SR299 Rigid sheathing and airtightness in New Zealand (2013)
The use of rigid sheathing is increasing in New Zealand construction. Rigid sheathing (or rigid underlay) is now mandatory for NZS 3604 style construction in extra-high wind zones, and there is anecdotal evidence of rigid sheathing increasing in popularity for practical reasons as well.
This study measures the airtightness of six wall specimens with different configurations of underlay, including battened plywood sheathing. It is shown that walls with rigid sheathing are likely to be more airtight than current typical construction, where the interior lining acts as the main air barrier.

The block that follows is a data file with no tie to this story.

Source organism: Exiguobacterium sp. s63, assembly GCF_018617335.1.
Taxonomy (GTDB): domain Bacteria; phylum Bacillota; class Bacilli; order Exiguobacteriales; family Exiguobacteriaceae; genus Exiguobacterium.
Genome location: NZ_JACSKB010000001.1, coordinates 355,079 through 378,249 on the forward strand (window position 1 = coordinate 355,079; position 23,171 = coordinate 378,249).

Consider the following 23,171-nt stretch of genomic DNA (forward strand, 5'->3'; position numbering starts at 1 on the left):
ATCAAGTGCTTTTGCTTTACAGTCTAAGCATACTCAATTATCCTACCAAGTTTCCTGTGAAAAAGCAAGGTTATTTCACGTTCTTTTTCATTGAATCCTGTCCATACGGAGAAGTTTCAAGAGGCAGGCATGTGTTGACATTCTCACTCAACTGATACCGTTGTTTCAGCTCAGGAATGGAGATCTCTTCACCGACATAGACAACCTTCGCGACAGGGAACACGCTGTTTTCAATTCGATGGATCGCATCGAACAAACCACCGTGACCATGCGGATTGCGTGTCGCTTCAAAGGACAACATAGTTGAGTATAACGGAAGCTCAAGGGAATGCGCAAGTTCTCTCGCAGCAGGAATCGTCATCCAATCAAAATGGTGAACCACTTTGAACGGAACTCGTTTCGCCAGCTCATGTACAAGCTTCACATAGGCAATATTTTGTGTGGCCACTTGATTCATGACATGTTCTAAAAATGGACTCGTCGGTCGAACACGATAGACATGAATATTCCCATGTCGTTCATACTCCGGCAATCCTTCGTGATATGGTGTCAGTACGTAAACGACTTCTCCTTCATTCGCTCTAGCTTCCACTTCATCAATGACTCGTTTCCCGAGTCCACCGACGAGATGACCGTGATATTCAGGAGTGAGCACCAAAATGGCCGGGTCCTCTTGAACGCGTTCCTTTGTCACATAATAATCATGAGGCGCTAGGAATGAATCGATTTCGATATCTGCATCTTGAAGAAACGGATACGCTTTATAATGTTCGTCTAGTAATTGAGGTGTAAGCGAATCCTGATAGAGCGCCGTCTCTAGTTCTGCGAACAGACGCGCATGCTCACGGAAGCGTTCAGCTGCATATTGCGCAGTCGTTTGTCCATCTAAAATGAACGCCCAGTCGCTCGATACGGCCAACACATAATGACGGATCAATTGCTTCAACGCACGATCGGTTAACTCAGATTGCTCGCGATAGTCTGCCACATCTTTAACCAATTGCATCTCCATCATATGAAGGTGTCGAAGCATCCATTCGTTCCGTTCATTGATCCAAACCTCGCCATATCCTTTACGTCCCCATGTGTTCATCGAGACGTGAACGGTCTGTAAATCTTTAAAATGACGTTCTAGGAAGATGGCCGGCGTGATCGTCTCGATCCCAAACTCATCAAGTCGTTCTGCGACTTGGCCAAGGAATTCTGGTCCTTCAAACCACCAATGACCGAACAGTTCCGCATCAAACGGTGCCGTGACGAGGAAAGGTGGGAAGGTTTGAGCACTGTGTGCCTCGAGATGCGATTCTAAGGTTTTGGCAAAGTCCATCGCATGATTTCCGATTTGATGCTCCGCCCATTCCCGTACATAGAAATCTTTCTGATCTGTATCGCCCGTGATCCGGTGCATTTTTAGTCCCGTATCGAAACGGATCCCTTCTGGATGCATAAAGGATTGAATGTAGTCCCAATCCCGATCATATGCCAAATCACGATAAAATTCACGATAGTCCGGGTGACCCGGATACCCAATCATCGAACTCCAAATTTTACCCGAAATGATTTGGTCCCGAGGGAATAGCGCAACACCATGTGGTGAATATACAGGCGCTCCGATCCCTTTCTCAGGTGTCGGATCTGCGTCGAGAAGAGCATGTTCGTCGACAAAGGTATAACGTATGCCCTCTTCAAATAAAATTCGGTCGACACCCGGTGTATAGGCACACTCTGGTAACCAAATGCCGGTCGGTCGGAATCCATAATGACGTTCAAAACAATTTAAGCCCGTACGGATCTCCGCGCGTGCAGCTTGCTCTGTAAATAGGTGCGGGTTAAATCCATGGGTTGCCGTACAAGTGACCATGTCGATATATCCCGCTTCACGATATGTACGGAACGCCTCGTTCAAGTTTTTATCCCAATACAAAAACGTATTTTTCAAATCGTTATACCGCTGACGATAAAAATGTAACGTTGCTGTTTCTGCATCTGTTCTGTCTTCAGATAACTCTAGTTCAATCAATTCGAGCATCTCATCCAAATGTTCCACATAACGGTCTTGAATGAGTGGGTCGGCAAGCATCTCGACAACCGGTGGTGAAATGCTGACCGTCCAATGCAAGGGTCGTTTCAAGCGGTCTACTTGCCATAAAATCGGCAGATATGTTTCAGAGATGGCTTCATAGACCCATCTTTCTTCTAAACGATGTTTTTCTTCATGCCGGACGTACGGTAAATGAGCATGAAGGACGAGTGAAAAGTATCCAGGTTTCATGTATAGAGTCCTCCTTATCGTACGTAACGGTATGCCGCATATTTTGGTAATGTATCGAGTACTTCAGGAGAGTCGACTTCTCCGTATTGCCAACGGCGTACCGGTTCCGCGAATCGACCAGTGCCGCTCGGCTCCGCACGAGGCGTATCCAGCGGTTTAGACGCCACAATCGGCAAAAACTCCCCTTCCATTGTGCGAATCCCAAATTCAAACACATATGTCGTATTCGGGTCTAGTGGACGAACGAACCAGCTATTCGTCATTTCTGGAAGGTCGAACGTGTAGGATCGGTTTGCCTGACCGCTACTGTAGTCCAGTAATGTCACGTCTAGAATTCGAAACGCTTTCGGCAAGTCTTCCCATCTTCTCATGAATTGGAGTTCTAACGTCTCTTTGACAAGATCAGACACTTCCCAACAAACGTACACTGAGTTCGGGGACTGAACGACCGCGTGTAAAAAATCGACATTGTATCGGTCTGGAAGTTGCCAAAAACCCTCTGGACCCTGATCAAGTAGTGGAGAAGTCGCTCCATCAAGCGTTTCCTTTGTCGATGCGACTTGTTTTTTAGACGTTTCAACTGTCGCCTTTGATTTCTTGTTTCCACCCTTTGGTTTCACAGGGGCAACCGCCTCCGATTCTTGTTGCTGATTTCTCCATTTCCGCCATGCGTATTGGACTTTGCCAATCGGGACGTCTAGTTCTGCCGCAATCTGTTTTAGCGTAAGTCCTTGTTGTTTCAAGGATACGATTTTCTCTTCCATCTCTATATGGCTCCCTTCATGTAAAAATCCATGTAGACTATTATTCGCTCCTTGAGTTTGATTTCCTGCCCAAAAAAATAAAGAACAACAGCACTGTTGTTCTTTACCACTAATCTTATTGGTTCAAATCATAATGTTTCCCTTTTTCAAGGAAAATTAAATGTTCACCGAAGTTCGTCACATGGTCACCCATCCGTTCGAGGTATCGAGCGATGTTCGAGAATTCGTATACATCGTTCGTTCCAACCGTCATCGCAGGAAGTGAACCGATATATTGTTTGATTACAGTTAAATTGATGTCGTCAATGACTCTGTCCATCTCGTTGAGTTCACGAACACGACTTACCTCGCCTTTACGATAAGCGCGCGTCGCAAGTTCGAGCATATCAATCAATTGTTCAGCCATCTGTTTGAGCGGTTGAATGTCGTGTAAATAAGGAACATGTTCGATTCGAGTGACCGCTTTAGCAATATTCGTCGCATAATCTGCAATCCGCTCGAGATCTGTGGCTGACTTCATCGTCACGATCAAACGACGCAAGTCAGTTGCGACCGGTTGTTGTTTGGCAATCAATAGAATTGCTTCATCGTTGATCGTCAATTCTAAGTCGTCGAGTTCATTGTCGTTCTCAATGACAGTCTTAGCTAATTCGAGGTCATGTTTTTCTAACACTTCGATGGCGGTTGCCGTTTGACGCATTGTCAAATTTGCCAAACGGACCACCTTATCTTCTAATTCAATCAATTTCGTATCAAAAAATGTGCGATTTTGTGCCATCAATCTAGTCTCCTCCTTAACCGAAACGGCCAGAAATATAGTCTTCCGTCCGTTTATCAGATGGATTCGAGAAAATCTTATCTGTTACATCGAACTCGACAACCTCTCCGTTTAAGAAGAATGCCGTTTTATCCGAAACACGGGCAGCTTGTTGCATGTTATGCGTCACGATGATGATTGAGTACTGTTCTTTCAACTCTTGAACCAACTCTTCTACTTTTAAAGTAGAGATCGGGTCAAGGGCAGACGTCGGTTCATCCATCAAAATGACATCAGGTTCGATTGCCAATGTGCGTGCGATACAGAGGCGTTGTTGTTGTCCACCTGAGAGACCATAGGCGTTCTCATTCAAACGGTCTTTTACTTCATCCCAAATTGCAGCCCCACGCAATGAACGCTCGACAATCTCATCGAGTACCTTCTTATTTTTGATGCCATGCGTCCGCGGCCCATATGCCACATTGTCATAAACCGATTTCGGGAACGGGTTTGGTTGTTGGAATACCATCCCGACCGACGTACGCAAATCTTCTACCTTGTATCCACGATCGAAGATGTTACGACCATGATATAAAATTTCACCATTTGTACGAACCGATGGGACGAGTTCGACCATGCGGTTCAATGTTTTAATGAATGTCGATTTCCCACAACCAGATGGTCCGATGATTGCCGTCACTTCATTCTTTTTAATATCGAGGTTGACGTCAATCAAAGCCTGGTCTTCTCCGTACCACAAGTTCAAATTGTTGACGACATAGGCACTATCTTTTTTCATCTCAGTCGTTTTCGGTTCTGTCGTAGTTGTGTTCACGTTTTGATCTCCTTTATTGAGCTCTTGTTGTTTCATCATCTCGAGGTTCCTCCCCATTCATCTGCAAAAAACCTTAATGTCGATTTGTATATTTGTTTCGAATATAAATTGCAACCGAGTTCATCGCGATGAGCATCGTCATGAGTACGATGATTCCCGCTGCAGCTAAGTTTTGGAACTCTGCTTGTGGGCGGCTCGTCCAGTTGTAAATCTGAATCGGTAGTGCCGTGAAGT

About a third of new homes are underventilated, and so any further increase in airtightness will also increase the need for supplemental ventilation in New Zealand homes.
The decision to make rigid sheathing mandatory in extra-high wind zones is supported by results from this study, which show that screw pull-out can occur in the field of the interior lining at a total pressure of 900 Pa for walls with rigid sheathing. Rigid sheathing is calculated to increase this pressure to 1650 Pa.